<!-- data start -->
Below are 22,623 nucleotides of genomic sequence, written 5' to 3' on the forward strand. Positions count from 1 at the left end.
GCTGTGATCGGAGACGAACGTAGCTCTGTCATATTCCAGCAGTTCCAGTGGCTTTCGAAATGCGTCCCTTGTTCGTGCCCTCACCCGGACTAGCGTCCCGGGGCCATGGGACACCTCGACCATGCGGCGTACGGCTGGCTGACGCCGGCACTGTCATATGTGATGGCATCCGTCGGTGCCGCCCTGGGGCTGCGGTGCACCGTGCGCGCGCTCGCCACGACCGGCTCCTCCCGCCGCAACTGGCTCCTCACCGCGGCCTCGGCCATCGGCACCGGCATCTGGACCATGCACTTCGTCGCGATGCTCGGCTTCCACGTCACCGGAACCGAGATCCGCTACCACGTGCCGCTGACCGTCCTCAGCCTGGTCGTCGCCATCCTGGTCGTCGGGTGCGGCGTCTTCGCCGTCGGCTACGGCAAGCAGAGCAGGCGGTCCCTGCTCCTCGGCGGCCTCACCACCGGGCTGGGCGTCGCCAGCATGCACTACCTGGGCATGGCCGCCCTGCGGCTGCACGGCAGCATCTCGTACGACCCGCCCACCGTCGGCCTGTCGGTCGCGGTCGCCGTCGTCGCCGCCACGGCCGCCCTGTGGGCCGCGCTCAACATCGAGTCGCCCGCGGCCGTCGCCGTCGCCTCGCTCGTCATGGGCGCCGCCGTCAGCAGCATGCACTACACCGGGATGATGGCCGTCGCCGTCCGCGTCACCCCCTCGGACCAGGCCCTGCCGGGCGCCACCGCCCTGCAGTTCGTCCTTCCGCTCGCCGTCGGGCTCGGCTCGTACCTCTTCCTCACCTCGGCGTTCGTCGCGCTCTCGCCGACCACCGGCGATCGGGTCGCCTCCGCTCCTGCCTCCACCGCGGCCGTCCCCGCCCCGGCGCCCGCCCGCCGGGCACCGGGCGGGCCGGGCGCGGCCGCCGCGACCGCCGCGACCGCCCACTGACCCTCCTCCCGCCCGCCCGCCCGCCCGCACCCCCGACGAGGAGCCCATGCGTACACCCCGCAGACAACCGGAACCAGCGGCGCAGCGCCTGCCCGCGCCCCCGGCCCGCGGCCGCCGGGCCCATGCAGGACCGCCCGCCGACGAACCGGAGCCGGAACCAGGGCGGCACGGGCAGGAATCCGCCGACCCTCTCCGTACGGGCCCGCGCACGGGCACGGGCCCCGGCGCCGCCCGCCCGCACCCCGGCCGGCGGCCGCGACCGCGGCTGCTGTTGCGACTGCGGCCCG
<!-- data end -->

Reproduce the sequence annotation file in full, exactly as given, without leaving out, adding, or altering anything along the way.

Below are 22,623 nucleotides of genomic sequence, written 5' to 3' on the forward strand. Positions count from 1 at the left end.
GCTGTGATCGGAGACGAACGTAGCTCTGTCATATTCCAGCAGTTCCAGTGGCTTTCGAAATGCGTCCCTTGTTCGTGCCCTCACCCGGACTAGCGTCCCGGGGCCATGGGACACCTCGACCATGCGGCGTACGGCTGGCTGACGCCGGCACTGTCATATGTGATGGCATCCGTCGGTGCCGCCCTGGGGCTGCGGTGCACCGTGCGCGCGCTCGCCACGACCGGCTCCTCCCGCCGCAACTGGCTCCTCACCGCGGCCTCGGCCATCGGCACCGGCATCTGGACCATGCACTTCGTCGCGATGCTCGGCTTCCACGTCACCGGAACCGAGATCCGCTACCACGTGCCGCTGACCGTCCTCAGCCTGGTCGTCGCCATCCTGGTCGTCGGGTGCGGCGTCTTCGCCGTCGGCTACGGCAAGCAGAGCAGGCGGTCCCTGCTCCTCGGCGGCCTCACCACCGGGCTGGGCGTCGCCAGCATGCACTACCTGGGCATGGCCGCCCTGCGGCTGCACGGCAGCATCTCGTACGACCCGCCCACCGTCGGCCTGTCGGTCGCGGTCGCCGTCGTCGCCGCCACGGCCGCCCTGTGGGCCGCGCTCAACATCGAGTCGCCCGCGGCCGTCGCCGTCGCCTCGCTCGTCATGGGCGCCGCCGTCAGCAGCATGCACTACACCGGGATGATGGCCGTCGCCGTCCGCGTCACCCCCTCGGACCAGGCCCTGCCGGGCGCCACCGCCCTGCAGTTCGTCCTTCCGCTCGCCGTCGGGCTCGGCTCGTACCTCTTCCTCACCTCGGCGTTCGTCGCGCTCTCGCCGACCACCGGCGATCGGGTCGCCTCCGCTCCTGCCTCCACCGCGGCCGTCCCCGCCCCGGCGCCCGCCCGCCGGGCACCGGGCGGGCCGGGCGCGGCCGCCGCGACCGCCGCGACCGCCCACTGACCCTCCTCCCGCCCGCCCGCCCGCCCGCACCCCCGACGAGGAGCCCATGCGTACACCCCGCAGACAACCGGAACCAGCGGCGCAGCGCCTGCCCGCGCCCCCGGCCCGCGGCCGCCGGGCCCATGCAGGACCGCCCGCCGACGAACCGGAGCCGGAACCAGGGCGGCACGGGCAGGAATCCGCCGACCCTCTCCGTACGGGCCCGCGCACGGGCACGGGCCCCGGCGCCGCCCGCCCGCACCCCGGCCGGCGGCCGCGACCGCGGCTGCTGTTGCGACTGCGGCCCG